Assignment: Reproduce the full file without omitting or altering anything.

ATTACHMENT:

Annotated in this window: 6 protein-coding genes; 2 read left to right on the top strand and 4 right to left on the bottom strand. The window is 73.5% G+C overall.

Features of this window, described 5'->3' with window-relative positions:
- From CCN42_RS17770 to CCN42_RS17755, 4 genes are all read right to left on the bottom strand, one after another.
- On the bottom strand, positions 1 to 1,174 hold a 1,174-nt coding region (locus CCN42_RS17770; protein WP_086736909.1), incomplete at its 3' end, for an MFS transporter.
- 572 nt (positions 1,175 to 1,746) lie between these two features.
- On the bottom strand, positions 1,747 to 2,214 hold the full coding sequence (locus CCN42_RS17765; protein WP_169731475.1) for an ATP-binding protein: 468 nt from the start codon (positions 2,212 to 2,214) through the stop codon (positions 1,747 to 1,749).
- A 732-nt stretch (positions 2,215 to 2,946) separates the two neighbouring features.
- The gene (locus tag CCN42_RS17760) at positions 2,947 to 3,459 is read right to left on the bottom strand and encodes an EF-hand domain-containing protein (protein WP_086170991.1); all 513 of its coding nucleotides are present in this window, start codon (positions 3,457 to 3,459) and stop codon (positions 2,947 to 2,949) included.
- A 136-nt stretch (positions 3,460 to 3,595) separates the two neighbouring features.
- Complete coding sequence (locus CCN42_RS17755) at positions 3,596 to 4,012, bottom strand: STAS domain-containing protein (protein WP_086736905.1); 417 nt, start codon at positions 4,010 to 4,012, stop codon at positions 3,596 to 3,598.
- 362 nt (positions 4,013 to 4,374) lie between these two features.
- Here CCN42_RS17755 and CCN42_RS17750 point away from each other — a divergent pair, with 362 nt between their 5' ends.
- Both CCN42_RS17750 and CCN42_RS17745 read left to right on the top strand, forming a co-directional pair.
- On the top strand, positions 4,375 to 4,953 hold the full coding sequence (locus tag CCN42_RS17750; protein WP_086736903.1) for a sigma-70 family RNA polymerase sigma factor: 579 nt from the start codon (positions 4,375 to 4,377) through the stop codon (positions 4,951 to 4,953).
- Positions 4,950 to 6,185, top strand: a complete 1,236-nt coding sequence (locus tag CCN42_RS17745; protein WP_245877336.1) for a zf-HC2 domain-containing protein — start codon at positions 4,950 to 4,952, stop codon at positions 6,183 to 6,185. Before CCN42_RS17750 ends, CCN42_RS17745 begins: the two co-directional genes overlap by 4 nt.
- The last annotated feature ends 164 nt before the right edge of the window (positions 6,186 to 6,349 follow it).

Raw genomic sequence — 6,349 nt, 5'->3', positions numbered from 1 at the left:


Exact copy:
Annotated in this window: 6 protein-coding genes; 2 read left to right on the top strand and 4 right to left on the bottom strand. The window is 73.5% G+C overall.

Features of this window, described 5'->3' with window-relative positions:
- From CCN42_RS17770 to CCN42_RS17755, 4 genes are all read right to left on the bottom strand, one after another.
- On the bottom strand, positions 1 to 1,174 hold a 1,174-nt coding region (locus CCN42_RS17770; protein WP_086736909.1), incomplete at its 3' end, for an MFS transporter.
- 572 nt (positions 1,175 to 1,746) lie between these two features.
- On the bottom strand, positions 1,747 to 2,214 hold the full coding sequence (locus CCN42_RS17765; protein WP_169731475.1) for an ATP-binding protein: 468 nt from the start codon (positions 2,212 to 2,214) through the stop codon (positions 1,747 to 1,749).
- A 732-nt stretch (positions 2,215 to 2,946) separates the two neighbouring features.
- The gene (locus tag CCN42_RS17760) at positions 2,947 to 3,459 is read right to left on the bottom strand and encodes an EF-hand domain-containing protein (protein WP_086170991.1); all 513 of its coding nucleotides are present in this window, start codon (positions 3,457 to 3,459) and stop codon (positions 2,947 to 2,949) included.
- A 136-nt stretch (positions 3,460 to 3,595) separates the two neighbouring features.
- Complete coding sequence (locus CCN42_RS17755) at positions 3,596 to 4,012, bottom strand: STAS domain-containing protein (protein WP_086736905.1); 417 nt, start codon at positions 4,010 to 4,012, stop codon at positions 3,596 to 3,598.
- 362 nt (positions 4,013 to 4,374) lie between these two features.
- Here CCN42_RS17755 and CCN42_RS17750 point away from each other — a divergent pair, with 362 nt between their 5' ends.
- Both CCN42_RS17750 and CCN42_RS17745 read left to right on the top strand, forming a co-directional pair.
- On the top strand, positions 4,375 to 4,953 hold the full coding sequence (locus tag CCN42_RS17750; protein WP_086736903.1) for a sigma-70 family RNA polymerase sigma factor: 579 nt from the start codon (positions 4,375 to 4,377) through the stop codon (positions 4,951 to 4,953).
- Positions 4,950 to 6,185, top strand: a complete 1,236-nt coding sequence (locus tag CCN42_RS17745; protein WP_245877336.1) for a zf-HC2 domain-containing protein — start codon at positions 4,950 to 4,952, stop codon at positions 6,183 to 6,185. Before CCN42_RS17750 ends, CCN42_RS17745 begins: the two co-directional genes overlap by 4 nt.
- The last annotated feature ends 164 nt before the right edge of the window (positions 6,186 to 6,349 follow it).

Raw genomic sequence — 6,349 nt, 5'->3', positions numbered from 1 at the left: